This article was written and contributed by Stewart C. Russell of Glasgow, Scotland.
Get a normal wood saw, the longer and more flexible the better. Sit down on
a fairly straight-backed chair, and clamp the saw handle between your knees.
Grip the tip of the saw with your thumb over the top, fingers underneath.
Bend the saw down with your thumb, and while doing this, bend the blade into
a slight S-bend with your fingers.
Now tap the saw at the centre of the bend. You should get a ringing sound.
Bend the saw a little further down, and the note gets higher. It takes
practice to get repeatable tones, so stick with it.
What you've just done is recreate the sound of the musical saw, an
instrument popular before the advent of amplification. With dedication, the
saw can sound like an eerie soprano voice. Professional saw players (they do
exist; listen to the opening tune of the movie "One Flew Over The Cuckoo's
Nest", or the They Might Be Giants track "James K. Polk") use a cello bow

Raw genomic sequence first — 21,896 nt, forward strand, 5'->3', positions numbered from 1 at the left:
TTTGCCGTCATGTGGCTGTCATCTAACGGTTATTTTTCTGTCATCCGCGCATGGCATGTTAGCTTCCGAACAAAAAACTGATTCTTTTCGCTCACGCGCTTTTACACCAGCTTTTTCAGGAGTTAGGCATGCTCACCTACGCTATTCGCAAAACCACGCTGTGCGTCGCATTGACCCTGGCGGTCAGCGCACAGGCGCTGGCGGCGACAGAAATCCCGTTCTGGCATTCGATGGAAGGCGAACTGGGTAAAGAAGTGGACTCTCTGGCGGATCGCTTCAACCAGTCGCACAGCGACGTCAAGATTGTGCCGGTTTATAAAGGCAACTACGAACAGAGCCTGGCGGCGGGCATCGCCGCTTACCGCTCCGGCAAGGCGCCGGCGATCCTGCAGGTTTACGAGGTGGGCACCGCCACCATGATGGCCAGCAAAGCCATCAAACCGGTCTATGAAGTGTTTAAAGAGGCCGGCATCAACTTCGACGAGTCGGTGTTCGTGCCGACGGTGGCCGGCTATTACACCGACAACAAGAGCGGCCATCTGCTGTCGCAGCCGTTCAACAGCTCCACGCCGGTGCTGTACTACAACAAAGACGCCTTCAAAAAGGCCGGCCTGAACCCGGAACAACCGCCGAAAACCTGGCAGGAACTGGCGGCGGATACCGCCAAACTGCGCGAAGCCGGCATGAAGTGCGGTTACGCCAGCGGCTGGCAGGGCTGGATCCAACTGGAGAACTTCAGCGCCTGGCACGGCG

and controlled knee movements to modulate the blade's whine.
If you want to learn more about the musical saw, visit the musical saw
homepage at http://www.lmaster.u-bordeaux.fr/scie/intro.html
If you need to learn even more, there's a book co-written by saw virtuoso
Jim "Supersaw" Leonard. It's called "Scratch My Back", published by
Kaleidoscope Press, Santa Ana, CA, USA; ISBN 0-9620882-0-X. I got my copy
from Amazon.com. (currently out of print - ed.)
A few companies make specialist musical saws, which are more flexible and
less sharp than wood saws. One of these is Mussehl and Westphal, who have
been making musical saws since the early 1920s. You'll find them at the New
Classics site, http://classics.nu
Stewart's pages can be reached through http://scruss.com/.